Women in Cryogenics and Superconductivity

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Shirley Yang

Engineer at Thomas Jefferson National Accelerator Facility

What projects are you working on?
I work on the FRIB (Facility for Rare Isotope Beams) project for Michigan State University and a little bit with the LCLSII project for SLAC National Accelerator Laboratory. I’m also the project engineer for the upgrade of one of the operation units at Jefferson Lab.

What accomplishment are you most proud of?
I am very proud of the cold transfer line our team designed for the FRIB project. We had five process lines, a 1.5” 4 K supply line, a 2” 4 K return line, 2.5” shield supply and return lines and a 10” 2 K return line. We enclosed all these process lines with thermal shields and MLI, and jacketed them with 20”, 24” or 30” diameter pipes. The design met mechanical strength requirements under different load scenarios—including transportation, pressure test and normal operation—and also minimized heat leak and provided the piping system with flexibility both while cooling down and at normal operational conditions.

What advances for women would you like to see in the fields of cryogenics and superconductivity?
I’m not certain what advances I’d like to see for women in these fields. However, I’d like to share my story. I came to the cryogenic and superconductivity fields at Jefferson Lab by “accident” after working in a refinery as a reliability engineer.
One of my initial impressions at Jefferson Lab came from the female engineer who provided a tour of the lab after my interview. I recalled how proud she was to show me the cavities and cryomodules. The modules looked strange and complicated but they interested me at the same time.

I did not initially start in the Superconducting Radiofrequency (SRF) sub-group at the lab, but came on board to work on the finite elemental analysis of the C100 cryomodule tuner.

Since then, I’ve worked on other projects pertaining to the field of superconductivity, such as finding more reliable feedthroughs for the cryomodules, performing finite element analysis of cryomodule pressure and tuning sensitivities, testing large grain niobium mechanical properties, designing the space-frame for the SPX project at Argonne National Laboratory and designing the spoke cavity for the Basic Energy Sciences inverse Compton scattering (BES-ICS) project. I then joined the cryogenic department’s design team to work on the design of FRIB cryogenic plant in November 2013.

In all, I have worked in the cryogenic and superconductivity fields for over five years. It is a very unique area requiring a good amount of knowledge in material strength, heat transfer and thermal dynamics. The longer I am in this field, the more I enjoy it and feel that I’ve grown tremendously as an engineer.

There are many challenges that keep me learning and growing as an engineer, and this is what I really enjoy about my job. I’d like to see other women taking on these challenges and expanding the field of cryogenics and superconductivity. I’d also like to see women take on more leadership roles in these fields.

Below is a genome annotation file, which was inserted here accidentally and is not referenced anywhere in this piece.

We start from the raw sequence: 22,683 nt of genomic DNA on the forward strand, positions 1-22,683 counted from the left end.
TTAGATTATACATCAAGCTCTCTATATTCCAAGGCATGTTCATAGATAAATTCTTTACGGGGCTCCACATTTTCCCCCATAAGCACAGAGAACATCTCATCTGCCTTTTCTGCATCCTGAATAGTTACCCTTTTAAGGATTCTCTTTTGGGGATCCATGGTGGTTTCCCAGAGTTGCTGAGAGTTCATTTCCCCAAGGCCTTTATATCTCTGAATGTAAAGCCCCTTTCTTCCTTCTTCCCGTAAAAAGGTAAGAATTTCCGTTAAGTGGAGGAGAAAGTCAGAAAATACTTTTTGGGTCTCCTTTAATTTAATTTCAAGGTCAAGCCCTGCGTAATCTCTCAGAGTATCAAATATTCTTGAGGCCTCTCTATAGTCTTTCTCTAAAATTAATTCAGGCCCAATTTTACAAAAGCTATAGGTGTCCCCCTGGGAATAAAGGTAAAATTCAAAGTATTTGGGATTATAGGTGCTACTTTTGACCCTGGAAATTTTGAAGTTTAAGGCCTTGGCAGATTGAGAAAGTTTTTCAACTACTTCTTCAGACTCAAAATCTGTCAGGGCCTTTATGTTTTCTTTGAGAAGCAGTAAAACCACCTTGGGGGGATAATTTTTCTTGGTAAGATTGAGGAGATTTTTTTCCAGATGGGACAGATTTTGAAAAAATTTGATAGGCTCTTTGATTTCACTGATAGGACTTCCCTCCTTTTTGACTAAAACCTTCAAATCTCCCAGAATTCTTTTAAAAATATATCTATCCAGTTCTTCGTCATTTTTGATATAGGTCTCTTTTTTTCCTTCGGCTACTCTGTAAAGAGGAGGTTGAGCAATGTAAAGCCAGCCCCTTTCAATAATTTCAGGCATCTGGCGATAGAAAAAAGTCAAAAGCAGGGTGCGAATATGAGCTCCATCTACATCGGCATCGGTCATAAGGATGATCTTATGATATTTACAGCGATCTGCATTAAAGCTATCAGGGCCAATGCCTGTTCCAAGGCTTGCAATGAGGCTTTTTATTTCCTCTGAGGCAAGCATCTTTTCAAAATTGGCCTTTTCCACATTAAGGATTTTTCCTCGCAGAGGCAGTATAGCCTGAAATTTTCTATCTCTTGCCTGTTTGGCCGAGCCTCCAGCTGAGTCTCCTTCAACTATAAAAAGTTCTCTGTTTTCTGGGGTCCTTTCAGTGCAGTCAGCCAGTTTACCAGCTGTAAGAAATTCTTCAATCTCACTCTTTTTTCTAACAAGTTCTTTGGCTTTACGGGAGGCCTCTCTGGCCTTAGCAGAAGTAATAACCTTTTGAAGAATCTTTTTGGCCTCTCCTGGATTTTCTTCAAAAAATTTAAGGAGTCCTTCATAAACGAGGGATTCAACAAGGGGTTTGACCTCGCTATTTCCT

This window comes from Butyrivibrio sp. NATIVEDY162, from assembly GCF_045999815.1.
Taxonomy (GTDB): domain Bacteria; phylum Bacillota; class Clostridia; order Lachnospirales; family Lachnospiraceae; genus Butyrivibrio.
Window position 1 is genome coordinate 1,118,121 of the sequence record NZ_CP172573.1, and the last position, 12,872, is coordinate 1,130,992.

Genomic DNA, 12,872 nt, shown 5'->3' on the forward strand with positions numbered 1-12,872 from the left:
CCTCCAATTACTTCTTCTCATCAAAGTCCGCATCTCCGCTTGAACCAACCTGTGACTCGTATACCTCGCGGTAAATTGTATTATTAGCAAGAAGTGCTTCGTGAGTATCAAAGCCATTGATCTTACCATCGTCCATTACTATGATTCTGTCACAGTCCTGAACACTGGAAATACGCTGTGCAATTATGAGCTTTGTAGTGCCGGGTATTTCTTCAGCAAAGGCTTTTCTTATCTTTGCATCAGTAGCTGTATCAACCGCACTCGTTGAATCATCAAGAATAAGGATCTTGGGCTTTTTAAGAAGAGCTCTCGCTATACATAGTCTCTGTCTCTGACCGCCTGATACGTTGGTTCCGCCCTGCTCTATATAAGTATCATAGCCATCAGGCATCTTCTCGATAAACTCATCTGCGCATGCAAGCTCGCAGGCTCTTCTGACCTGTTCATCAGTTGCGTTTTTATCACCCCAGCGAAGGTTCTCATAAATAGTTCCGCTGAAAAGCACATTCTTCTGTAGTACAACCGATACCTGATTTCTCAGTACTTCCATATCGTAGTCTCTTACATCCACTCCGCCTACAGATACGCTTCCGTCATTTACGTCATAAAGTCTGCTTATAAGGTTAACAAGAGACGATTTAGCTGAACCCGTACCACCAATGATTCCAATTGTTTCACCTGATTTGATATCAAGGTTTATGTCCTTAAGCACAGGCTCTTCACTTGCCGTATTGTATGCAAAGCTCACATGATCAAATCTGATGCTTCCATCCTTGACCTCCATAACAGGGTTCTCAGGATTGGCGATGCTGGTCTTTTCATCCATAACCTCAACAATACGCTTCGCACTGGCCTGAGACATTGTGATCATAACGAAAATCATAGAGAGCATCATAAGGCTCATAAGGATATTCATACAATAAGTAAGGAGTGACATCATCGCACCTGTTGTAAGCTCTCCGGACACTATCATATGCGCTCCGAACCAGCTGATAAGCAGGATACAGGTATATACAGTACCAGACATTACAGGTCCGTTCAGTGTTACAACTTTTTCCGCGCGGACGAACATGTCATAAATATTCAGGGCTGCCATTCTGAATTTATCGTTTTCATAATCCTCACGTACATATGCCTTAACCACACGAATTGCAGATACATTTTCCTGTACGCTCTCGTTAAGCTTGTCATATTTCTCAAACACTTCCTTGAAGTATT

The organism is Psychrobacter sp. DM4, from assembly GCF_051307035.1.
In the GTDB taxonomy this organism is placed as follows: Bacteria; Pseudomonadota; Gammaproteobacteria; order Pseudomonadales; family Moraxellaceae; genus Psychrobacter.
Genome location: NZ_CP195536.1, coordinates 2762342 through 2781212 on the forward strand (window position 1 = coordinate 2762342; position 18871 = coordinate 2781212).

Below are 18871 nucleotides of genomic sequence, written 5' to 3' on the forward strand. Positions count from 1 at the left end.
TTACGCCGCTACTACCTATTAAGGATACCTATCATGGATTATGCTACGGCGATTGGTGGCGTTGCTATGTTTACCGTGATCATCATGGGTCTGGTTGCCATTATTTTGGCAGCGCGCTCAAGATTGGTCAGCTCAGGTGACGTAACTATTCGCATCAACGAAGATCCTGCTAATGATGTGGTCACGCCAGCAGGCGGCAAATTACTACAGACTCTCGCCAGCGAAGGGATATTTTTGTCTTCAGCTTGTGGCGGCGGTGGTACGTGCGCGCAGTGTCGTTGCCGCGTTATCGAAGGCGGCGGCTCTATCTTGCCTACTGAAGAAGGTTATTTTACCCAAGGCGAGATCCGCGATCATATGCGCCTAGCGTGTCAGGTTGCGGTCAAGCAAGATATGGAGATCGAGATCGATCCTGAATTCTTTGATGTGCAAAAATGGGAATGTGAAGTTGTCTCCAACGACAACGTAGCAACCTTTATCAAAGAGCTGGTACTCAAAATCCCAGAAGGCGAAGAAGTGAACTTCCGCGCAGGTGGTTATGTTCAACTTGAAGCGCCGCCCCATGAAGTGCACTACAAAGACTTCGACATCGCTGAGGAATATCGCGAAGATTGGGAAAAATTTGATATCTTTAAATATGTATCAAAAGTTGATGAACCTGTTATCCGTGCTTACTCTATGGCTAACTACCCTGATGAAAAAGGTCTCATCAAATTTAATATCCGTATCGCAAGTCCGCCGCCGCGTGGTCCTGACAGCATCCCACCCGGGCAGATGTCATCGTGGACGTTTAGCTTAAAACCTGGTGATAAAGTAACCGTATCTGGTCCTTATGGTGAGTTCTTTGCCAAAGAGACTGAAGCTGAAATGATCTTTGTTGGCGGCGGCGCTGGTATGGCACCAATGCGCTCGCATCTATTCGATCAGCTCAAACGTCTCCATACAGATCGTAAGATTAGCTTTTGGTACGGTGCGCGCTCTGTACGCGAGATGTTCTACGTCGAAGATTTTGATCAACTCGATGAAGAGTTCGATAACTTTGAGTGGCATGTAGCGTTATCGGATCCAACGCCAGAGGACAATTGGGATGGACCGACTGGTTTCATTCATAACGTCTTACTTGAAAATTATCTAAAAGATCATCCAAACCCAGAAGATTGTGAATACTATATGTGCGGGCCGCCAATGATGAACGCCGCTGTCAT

What would be the best approach to getting more women into our field?
I think that increasing awareness of our field to young women is the best approach to introducing more women into it. Many young women are unaware of the existence of these fields as they are rather obscure in comparison to others. General awareness could be increased by promotion in publications such as Cold Facts. Another good approach is promoting summer positions offered by laboratories or companies working in these fields.

Jefferson Lab, for example, has an annual program called “Introduce a Girl to Engineering Day” where local, selected junior and senior high school girls who are interested in STEM come to our lab and spend a whole day with some female engineers. They are shown equipment and systems that we’ve designed and are provided first-hand experience as to what it’s like to be an engineer in hopes of inspiring them to pursue an engineering career.

Shannon Hackett

Associate curator of birds at Chicago’s Field Museum of Natural History and manager of the museum’s cryogenic laboratory

What projects are you working on?
I’m currently working on projects examining the tree of life for birds, the evolution of bird genomes in changing environments, the evolution of the innate immune system in birds and the evolution of morphology and color of birds.

What accomplishment are you most proud of?
My goal as a person is to learn something new every day and I feel grateful that I have a career that facilitates this. I am proud of my efforts to not only do cutting-edge evolutionary biology and biodiversity science, but also to effectively and passionately communicate about science to diverse audiences.

The combination of both doing and effectively communicating about science is critical. I am proud of the research programs and projects I’ve been involved in, in particular my research into the avian tree of life. This project was led in large part by a group of women (not common in my field) and revolutionized our understanding of the tree of life for birds. I find inspiration and stimulation from the diverse, smart, fun and committed people I’ve interacted with throughout my career.

What advances for women would you like to see in the fields of cryogenics and superconductivity?